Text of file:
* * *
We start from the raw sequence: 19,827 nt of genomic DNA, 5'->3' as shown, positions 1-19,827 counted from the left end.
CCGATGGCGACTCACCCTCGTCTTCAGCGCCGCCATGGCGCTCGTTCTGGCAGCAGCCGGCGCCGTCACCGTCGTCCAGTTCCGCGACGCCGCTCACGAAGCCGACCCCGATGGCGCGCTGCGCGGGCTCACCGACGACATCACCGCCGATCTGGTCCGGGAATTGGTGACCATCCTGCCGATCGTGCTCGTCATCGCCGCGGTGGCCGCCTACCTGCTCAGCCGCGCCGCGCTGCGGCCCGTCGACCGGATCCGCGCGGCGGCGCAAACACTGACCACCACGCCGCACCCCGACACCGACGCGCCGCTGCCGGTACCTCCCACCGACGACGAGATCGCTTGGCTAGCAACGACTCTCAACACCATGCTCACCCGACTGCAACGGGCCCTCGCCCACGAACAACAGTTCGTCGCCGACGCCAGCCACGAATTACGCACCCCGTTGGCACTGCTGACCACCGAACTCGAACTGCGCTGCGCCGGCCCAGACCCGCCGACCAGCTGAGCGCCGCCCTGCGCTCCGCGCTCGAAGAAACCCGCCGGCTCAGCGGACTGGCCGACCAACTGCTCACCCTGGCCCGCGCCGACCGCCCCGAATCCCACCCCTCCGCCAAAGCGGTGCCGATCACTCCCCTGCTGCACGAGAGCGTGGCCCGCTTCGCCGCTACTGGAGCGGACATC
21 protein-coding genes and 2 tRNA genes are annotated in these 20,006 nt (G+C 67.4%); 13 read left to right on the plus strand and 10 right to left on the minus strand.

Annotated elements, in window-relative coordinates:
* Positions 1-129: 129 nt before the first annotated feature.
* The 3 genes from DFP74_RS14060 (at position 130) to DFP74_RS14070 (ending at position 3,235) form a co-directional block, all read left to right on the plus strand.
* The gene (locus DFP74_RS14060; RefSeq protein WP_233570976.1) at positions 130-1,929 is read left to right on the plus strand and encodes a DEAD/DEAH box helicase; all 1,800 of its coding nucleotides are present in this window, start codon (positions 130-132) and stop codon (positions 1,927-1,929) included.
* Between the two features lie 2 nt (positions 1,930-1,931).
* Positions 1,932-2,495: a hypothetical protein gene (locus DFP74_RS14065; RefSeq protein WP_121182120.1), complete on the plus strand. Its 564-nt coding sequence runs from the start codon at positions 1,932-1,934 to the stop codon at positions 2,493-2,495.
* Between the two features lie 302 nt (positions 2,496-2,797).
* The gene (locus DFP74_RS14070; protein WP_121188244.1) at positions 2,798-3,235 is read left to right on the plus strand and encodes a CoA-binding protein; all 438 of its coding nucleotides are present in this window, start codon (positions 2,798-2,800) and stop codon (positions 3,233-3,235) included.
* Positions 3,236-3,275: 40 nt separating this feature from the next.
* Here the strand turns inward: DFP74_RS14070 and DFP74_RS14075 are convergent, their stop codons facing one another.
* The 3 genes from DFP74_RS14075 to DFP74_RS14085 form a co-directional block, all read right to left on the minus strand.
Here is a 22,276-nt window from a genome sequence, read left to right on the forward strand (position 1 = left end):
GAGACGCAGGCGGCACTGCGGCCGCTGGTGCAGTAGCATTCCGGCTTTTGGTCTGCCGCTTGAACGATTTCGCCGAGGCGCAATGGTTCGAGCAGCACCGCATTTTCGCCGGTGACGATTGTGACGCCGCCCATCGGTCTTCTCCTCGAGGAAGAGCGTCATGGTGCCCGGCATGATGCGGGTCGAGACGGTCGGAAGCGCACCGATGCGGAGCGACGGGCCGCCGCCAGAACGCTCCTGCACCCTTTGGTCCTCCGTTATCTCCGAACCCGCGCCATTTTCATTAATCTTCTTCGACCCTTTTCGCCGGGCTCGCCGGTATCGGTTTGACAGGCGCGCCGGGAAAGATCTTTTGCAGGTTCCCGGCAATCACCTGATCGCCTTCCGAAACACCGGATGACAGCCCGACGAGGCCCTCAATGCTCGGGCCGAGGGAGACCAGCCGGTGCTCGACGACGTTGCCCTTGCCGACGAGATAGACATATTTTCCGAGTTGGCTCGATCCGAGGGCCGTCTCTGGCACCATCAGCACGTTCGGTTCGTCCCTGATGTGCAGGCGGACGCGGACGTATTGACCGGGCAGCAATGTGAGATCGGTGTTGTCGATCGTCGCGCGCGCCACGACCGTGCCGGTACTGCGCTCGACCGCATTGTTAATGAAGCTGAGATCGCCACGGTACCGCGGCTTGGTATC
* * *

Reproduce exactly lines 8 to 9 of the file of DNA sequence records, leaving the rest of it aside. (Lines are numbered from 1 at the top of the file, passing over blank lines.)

* Between the two features lie 2 nt (positions 1,930-1,931).
* Positions 1,932-2,495: a hypothetical protein gene (locus DFP74_RS14065; RefSeq protein WP_121182120.1), complete on the plus strand. Its 564-nt coding sequence runs from the start codon at positions 1,932-1,934 to the stop codon at positions 2,493-2,495.